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What's All the Fuss about Iraq?


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• Part 2: The Modern War

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The Persian Gulf War links
Iraq
Saddam Hussein

Part 1: History of a Conflict

The news these days is full of talk about Iraq. Why is that?

Well, that question has a short answer and a long answer.

Here's the short answer:

  • Iraq is controlled by its leader, Saddam Hussein. The United States and many other countries don't like Hussein or the way he treats his own people.
  • Iraq also has a lot of weapons that Hussein keeps threatening to use on other people, both in his country and elsewhere in the world. Iraq has a lot of missiles, which can fly great distances to explode in other countries.
  • Iraq also has used, in the past, chemical weapons, which hurt other people's eyes or give them harmful diseases.
  • Many people also think that Iraq is working on building an atomic bomb, which is the most powerful weapon ever invented. For all these reasons, not too many people like Iraq right now.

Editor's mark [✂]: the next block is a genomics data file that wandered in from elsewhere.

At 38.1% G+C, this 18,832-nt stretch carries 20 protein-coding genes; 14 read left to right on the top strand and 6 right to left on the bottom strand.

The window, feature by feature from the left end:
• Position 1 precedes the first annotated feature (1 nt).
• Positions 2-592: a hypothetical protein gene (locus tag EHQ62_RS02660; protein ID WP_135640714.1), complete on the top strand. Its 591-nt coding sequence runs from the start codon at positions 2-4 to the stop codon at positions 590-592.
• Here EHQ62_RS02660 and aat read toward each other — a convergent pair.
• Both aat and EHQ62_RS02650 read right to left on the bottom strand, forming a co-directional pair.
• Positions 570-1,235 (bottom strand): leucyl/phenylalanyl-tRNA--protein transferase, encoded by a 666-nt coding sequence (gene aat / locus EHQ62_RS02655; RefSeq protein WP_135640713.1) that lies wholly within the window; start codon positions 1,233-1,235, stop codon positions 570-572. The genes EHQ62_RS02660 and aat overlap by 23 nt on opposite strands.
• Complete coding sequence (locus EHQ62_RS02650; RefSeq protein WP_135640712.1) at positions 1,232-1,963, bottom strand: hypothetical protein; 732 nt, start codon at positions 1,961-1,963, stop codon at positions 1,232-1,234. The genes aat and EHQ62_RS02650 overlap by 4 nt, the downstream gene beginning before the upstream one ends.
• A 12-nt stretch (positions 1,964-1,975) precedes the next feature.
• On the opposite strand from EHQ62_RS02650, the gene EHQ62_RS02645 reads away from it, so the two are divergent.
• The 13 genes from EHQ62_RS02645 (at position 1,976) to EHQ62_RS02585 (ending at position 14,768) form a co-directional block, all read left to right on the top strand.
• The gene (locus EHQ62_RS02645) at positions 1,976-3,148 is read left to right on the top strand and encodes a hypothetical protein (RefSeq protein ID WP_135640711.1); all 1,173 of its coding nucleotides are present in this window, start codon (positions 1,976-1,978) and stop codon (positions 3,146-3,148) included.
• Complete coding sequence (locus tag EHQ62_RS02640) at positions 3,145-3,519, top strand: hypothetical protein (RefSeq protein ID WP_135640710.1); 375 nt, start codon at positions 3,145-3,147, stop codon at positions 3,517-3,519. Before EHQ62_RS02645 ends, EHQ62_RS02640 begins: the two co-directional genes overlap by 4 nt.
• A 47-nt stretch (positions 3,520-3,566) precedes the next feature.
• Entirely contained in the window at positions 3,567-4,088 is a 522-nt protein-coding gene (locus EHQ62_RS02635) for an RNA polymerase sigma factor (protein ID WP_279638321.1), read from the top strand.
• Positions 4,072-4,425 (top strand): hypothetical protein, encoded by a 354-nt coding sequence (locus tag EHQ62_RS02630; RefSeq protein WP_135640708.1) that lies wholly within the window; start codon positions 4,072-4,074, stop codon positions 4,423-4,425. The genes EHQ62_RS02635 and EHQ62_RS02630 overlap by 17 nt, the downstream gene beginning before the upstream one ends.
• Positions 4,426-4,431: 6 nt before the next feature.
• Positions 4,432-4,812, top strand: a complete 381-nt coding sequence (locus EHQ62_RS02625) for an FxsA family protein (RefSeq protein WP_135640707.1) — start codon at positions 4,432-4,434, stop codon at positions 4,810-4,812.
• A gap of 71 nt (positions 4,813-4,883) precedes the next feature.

In 1991, Iraq fought in the Persian Gulf War against the United States and other countries. Iraq had taken over Kuwait, one of its neighbors, in what Iraq claimed was a dispute over oil drilling and national borders. To the U.S., Saudi Arabia, and other countries, this was just an example of one country taking over another.

The response of the U.N. and the world community was to work through non-military channels, imposing sanctions and other economic means to make it difficult for Iraq to keep buying and selling things on the world market. The U.N. did these things in hope that Iraq would leave Kuwait. That didn't happen. The result was the Gulf War, which lasted six weeks and ended in the defeat of Iraq and the liberation of Kuwait.

As part of the cease-fire agreement that ended that wary, Iraq agreed to let weapons inspectors conduct periodic inspections of weapons factories in Iraq. People in the United Nations and elsewhere don't want any one country to have too many weapons, especially if the leader of that country is determined to try to control other countries. So, it was hoped, international representatives would be allowed to continue to make sure that Iraq was not building a stockpile of missiles, chemical weapons, or even bombs.

But since 1998, weapons inspectors have not been allowed into Iraq. This is a clear violation of international law, since Iraq is refusing to obey United Nations resolutions that require such inspections. The United States, in particular, wants to punish Iraq for not obeying those resolutions.

But any attack on Iraq must be viewed with some concern in the light of this fact: In the 1990s, Iraq admitted making thousands of gallons of liquid anthrax, the kind of biological weapon that can strike fear into anyone who hears the word.

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